I think a great way to think about the future of Whole Foods is to compare it to another strong pioneering consumer brand that sells a high-end product to a very loyal customer base and has faced enormous competition over the years; Starbucks (SBUX). The similarities to me are uncanny. Think about how many companies have tried to eat into Starbucks’ growth in the specialty coffee market. Scores of local coffee shops have popped up urging you to support your neighborhood business, and big players like McDonalds (MCD) and Dunkin Donuts (DNKN) have littered the market with me-too coffee options. And what happened? Did Starbucks’ customers flee in favor of a slightly less expensive drink? Not at all. Interestingly, the new players did well too. Both Dunkin and McDonalds sell a lot of coffee, even as Starbucks continues to thrive.

That is exactly how I see the natural foods story playing out. Whole Foods Market will cross the 400 store mark later in 2014. Ultimately they see room for 1,200 stores in the U.S. alone. Their growth is far from over and I expect them to continue to be seen as the leader and industry pioneer for many years to come (just like Starbucks).

Here’s the best part; the stock is cheap and most people don’t realize it. At first blush it doesn’t look undervalued. Whole Foods will earn about $1.50 per share this year and trades at 25 times earnings. A 50% premium to the S&P 500 for a growth company facing stiff competition doesn’t seem like a bargain to most casual onlookers. But you have to dig deeper to see the value.

Since Whole Foods has high capital needs (as it opens new stores at a rapid rate), the company’s operating cash flow dwarfs its reported earnings per share. Depreciation expense last year came to $370 million, or about $1 per WFM share. In fact, WFM generated about $2.70 per share of operating cash flow in fiscal 2013. All of the sudden that 25 P/E multiple comes down to about 14x operating cash flow if you look at actual cash generation.

It gets better. Of that $2.70 of operating cash flow Whole Foods spent more than half of it on capital expenditures, and of that, about two-thirds went towards new store construction. As a result, when we calculate how much cash profit every WFM store generates, we arrive at an impressive $2.25 million. With an expected 400 stores at year-end (which will generate $900 million of free cash flow annually), we can assign a value to the existing WFM store base only, excluding all future development. If we use a very reasonable 15x free cash flow multiple (a discount to the S&P 500), we conclude that the existing store base is worth $13.5 billion.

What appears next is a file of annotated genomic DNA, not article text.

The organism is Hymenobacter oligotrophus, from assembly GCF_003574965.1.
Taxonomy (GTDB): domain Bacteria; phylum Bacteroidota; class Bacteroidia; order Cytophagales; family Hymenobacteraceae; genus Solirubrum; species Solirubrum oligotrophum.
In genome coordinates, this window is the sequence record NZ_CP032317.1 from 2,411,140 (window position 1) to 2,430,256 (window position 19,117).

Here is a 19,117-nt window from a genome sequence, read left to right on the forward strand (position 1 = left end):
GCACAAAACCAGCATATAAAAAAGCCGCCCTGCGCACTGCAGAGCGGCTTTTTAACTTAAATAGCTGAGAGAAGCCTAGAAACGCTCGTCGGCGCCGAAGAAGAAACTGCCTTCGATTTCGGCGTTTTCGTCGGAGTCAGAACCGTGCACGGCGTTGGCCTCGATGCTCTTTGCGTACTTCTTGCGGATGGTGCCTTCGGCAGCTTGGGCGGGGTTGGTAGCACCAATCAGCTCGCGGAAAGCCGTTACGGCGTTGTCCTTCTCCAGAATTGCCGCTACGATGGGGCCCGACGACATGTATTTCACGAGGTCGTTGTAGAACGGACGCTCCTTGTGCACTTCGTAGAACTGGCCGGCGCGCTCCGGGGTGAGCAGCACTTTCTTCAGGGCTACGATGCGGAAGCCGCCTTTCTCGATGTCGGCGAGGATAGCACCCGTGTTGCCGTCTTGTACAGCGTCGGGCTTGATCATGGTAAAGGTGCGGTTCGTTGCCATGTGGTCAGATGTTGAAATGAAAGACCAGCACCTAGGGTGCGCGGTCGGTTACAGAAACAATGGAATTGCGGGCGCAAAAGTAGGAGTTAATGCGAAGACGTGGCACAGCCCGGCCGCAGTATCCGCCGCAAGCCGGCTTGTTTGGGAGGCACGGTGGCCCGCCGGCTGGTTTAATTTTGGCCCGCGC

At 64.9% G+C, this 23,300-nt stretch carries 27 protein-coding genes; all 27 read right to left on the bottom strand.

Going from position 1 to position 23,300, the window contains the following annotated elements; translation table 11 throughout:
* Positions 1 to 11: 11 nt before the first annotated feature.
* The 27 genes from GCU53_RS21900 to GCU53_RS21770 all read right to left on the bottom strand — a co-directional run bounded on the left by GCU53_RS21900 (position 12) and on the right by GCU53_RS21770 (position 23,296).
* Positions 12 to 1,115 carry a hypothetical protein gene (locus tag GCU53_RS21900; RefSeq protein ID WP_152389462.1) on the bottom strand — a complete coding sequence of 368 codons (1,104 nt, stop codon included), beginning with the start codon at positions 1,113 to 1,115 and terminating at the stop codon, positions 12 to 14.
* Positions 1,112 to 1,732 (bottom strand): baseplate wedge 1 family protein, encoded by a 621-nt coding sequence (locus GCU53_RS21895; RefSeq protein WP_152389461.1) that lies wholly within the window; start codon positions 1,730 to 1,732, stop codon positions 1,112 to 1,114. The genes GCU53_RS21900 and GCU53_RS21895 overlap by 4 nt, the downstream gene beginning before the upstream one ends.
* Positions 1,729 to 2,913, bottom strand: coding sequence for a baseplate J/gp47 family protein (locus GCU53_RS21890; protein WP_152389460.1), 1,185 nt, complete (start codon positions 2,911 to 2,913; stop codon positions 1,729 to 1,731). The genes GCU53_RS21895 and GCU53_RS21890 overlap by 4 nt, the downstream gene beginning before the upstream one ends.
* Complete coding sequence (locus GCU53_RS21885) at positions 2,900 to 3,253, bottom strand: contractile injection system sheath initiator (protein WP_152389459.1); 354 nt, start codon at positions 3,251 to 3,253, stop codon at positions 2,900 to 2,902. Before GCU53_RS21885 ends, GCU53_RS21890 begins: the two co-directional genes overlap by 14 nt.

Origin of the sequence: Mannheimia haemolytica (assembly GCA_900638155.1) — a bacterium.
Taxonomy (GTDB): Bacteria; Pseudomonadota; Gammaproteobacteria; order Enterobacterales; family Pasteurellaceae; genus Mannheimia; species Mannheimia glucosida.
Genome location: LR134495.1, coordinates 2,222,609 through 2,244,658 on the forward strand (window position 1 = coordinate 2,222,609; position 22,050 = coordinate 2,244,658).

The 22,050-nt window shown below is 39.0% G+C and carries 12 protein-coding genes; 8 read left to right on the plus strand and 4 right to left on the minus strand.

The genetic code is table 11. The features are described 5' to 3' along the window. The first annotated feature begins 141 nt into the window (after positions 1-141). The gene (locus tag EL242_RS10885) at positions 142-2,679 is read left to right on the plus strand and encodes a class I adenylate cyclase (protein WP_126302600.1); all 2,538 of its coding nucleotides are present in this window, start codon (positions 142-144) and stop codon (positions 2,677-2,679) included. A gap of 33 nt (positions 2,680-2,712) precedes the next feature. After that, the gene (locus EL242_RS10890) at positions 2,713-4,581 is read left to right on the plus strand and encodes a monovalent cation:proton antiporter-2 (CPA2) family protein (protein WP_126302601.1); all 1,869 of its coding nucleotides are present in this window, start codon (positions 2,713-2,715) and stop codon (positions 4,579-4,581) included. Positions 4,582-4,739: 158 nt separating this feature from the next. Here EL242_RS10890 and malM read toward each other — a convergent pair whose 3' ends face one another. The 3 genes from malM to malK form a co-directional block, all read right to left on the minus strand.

And that’s the best part of the story. At current prices, Whole Foods trades at an enterprise value of $13 billion ($14.5 billion equity value less $1.5 billion of net cash). That means that investors at today’s prices are buying the existing stores for a very fair price and are getting all future store development for free.

If you share my view of the natural food industry and believe that Whole Foods can continue to be a leader in the market, even in the face of increased competition, then investors at today’s prices are likely going to do extremely well over the next 5-10 years. After all, WFM is only about 1/3 of the way to their goal of 1,200 U.S. stores, and today’s share price does not reflect the likely upside from years and years of future development.

Full Disclosure: Long shares of WFM at the time of writing but positions may change at any time.

Even Great Investors Like Bruce Berkowitz Make Mistakes

I know, I know, the headline above is not earth-shattering news. Every quarter dozens of the world’s best investors disclose their holdings to the world via SEC filings (granted, the data is about 45 days outdated, but it still gets lots of attention). It’s easy for individual investors to follow well-known money managers into certain stocks, figuring that they can piggyback on their best ideas. I can certainly find far worse investment strategies for people to implement, but it is still important to understand that even the best investors make mistakes. And there is nothing stopping the stocks you follow certain people into from being one of the mistakes rather than one of the home runs.